An offset printing quality standards checklist is essential for any pressroom. Without it, pressmen will make their own judgements as to what is acceptable and what is not. If management is serious about quality, they will effectively communicate well defined parameters of all the pressroom variables that effect quality.
Making a checklist is not rocket science but sometimes you just need somewhere to get started. Here is an outline that will help you get started.
1. Finishing Standards
Whether it's sheetfed offset printing or heatset web offset, paper will wander as it travels through the press. There are of course many controls within the press right from the pile of sheets or the flying paster to keep it aligned. However an exact measurement as to how much wander is acceptable is necessary. If the copy is folded or trimmed, how much is it allowed to be out of alignment before it is unacceptable? These things must be clearly spelled out.
2. Ink Standards
Unless you are running the ISO standard and measure your color in Lab values, having a standard on ink densities should suffices. Define what the standard is and how much variance is tolerable. Inevitably though, you will need to make judgement calls on what color is acceptable and not. Establish a procedure for making those calls - who is called and at what point.
Unless you're a hacker, no scumming should be acceptable. However I'll admit, just like any other pressman, that some light yellow scumming which is barely perceptible gets through sometimes. If you print daily newspapers, perhaps a little worse is acceptable. This needs to be defined by management.
3. Hickeys and Other Defects
Hickeys are a fact of life with printing. If its on the front cover on someones face, it obviously needs to be taken care of asap. If it's on a picture of a starry sky and blends in with all the others, it's not so bad. Clearly define where a hickey is acceptable and unacceptable or how big it is before it becomes unacceptable.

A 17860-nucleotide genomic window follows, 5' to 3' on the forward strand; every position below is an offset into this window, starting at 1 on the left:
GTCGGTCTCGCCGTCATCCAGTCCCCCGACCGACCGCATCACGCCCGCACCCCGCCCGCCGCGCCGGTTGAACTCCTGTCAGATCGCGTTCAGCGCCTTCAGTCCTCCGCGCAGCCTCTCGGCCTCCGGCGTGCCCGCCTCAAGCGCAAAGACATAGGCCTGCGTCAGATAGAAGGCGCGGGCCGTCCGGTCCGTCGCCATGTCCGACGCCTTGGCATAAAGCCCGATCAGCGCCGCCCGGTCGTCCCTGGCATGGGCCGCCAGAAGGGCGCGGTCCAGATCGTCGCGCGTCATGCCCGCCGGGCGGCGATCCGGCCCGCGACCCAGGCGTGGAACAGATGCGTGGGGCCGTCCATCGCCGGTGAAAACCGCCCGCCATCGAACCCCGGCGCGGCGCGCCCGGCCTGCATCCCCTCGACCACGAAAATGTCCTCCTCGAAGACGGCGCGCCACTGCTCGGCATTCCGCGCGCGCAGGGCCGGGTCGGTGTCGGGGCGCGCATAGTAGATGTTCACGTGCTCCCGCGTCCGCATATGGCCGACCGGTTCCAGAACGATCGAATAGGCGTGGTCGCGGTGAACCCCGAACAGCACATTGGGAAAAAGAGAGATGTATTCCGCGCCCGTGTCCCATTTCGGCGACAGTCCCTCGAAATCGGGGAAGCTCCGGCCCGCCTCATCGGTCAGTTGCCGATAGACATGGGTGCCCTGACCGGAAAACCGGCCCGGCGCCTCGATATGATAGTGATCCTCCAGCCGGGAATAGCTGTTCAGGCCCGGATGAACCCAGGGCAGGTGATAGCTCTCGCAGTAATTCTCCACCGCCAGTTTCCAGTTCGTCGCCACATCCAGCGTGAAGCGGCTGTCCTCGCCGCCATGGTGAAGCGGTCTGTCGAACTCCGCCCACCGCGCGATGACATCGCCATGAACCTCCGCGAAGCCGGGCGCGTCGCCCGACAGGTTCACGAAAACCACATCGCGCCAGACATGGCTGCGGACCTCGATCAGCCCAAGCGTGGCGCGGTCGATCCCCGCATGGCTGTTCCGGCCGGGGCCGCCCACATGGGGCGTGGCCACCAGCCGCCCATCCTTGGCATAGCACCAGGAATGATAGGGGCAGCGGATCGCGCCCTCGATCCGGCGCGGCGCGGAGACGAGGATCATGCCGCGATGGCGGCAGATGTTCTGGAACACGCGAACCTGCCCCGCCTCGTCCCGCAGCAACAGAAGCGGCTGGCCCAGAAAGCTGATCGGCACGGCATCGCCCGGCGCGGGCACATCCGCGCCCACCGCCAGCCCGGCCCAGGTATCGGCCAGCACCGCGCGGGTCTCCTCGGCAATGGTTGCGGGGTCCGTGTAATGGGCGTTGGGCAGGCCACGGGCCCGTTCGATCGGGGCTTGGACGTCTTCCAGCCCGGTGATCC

I'm sure that everyone has seen that daily newspaper that you could hardly understand what the pictures were because the register was so far off. Detailing exactly how much register is allowed to be out of alignment may prevent copies like that from getting out. Granted, if a press does not have automatic registration, it may take longer, but it shouldn't change when the press operator starts saving copies.
5. Plate Problems
Scratches happen on plates which causes a sensitized are of the plate to be shown. When it does happen, at what point must the press be stopped to fix it? Sometimes plates will crack causing a line to show. This must be defined as well.
6. Dot Gain
Whether it's ink and water balance or just plain plate wear, dot gain variations occur throughout the length of a print run. If color is critical, you will want to monitor it and decide how much or lack thereof is acceptable. This should especially be on your checklist if you aspire to the ISO standard.
Other Quality Issues
There are a myriad of other printing defects that can occur and these must all be defined in a checklist that is visible to the press operator. Particularly, it should be put at the place where copies are inspected and passed for acceptability.
Perfection should always be the goal for any good pressman. However for those times when a judgement call must be made, don't leave it up to the judgement of the pressman. Tell him what is and is not acceptable.